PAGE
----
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In desperate need of help!

(19 Posts)
Becky5W Tue 04-Nov-14 20:26:39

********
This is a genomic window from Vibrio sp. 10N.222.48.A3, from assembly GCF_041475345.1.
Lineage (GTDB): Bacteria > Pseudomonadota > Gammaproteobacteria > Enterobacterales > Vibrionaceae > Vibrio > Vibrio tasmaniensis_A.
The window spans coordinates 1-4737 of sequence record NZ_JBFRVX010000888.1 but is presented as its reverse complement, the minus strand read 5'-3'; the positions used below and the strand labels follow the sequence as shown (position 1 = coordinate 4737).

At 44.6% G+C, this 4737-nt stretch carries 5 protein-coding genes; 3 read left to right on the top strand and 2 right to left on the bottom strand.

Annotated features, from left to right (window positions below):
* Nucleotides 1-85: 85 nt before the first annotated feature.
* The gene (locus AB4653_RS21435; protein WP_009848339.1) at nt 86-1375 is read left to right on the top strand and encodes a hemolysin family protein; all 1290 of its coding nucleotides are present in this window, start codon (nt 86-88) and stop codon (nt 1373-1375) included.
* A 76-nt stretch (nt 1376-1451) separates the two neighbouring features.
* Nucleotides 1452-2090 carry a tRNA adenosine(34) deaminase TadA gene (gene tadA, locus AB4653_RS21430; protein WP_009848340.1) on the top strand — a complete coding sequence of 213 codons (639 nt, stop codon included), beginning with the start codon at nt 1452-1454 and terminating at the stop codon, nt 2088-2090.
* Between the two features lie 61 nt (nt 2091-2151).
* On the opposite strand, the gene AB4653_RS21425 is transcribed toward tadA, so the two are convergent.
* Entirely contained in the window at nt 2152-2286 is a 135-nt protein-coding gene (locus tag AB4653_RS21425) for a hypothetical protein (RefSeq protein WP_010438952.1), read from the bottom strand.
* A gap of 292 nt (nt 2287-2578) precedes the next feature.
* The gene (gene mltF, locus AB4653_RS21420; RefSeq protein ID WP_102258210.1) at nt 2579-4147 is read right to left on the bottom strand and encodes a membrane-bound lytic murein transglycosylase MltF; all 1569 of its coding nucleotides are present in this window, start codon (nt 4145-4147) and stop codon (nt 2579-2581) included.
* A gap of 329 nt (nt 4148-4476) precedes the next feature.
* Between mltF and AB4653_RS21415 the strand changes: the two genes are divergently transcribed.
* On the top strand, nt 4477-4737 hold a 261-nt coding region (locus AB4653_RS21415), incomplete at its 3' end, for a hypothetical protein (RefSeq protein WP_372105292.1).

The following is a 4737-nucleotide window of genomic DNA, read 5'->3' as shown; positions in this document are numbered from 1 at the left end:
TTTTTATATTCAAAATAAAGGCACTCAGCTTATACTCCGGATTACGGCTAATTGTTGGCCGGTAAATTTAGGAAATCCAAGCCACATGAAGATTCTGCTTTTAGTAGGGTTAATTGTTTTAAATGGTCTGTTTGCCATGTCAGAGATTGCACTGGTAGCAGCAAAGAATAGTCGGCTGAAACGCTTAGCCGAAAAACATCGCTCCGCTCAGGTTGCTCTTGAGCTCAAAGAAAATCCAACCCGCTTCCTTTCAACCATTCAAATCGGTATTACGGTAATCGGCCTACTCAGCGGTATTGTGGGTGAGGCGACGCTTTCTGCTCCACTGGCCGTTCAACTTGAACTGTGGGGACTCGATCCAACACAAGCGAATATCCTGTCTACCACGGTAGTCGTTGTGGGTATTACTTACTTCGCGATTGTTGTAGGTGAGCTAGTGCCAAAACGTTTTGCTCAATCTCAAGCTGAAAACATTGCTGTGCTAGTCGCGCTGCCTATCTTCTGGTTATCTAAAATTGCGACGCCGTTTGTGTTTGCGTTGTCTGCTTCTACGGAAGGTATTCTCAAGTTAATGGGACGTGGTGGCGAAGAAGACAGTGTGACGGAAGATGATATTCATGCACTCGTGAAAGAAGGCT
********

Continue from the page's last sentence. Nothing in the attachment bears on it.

I'm really sorry if I have put this in the wrong place but can anyone help.. I'm really struggling with my 18 month old daughter during the night. Basically our routine goes.. Tea between 4.30-5pm, play then supper (either toast or weetabix) around 5-45, bath at 6.15 (sometimes supper goes after bath rather than before!) then whilst we watch 'In the night garden', she has a cup of milk (I say cup but it's really only 3 sips out of the cup) at around 6.45-7 then bed straight after. She goes to bed fine, but wakes up anywhere between 3-5am and screams.. We used to give her a bottle during the night until 2/3 weeks ago as I didn't realise she shouldn't have had them after she turned 1. When she did have a bottle, she would go straight back to sleep and wake between 6-6.30pm. Nothing settles her, we try putting her dummy back in, giving her teddy to cuddle, bringing her in with us, giving her a cup of milk.. Nothing has worked and it's now got to the point where we let her cry until 5 then we get up with her. We are absolutely exhausted and it's really starting to affect us as a couple. She does eat well, however, we do have issues with her throwing her food/drinks onto the floor so she doesn't usually finish it all. We have tried being strong and saying No to her when she does this but she just laughs or cries... It's almost as if she's saying she's had enough and wants it out of her sight so we do then take the food away from her and just offer it to her when she's back playing. I'm so tempted to give her the bottle back just in the night to try and get her to sleep a bit longer (only in the night thou as during the day is fine!) but we have noticed a different with speech etc. When we bring her in with us, she won't lie still, cries and then tries to pull hair or poke me in the face! Has anyone else had their child waking up like this and if so, does it ever end?! We are both so tired and we do not know what to do about it. Any advice and help would be gratefully received!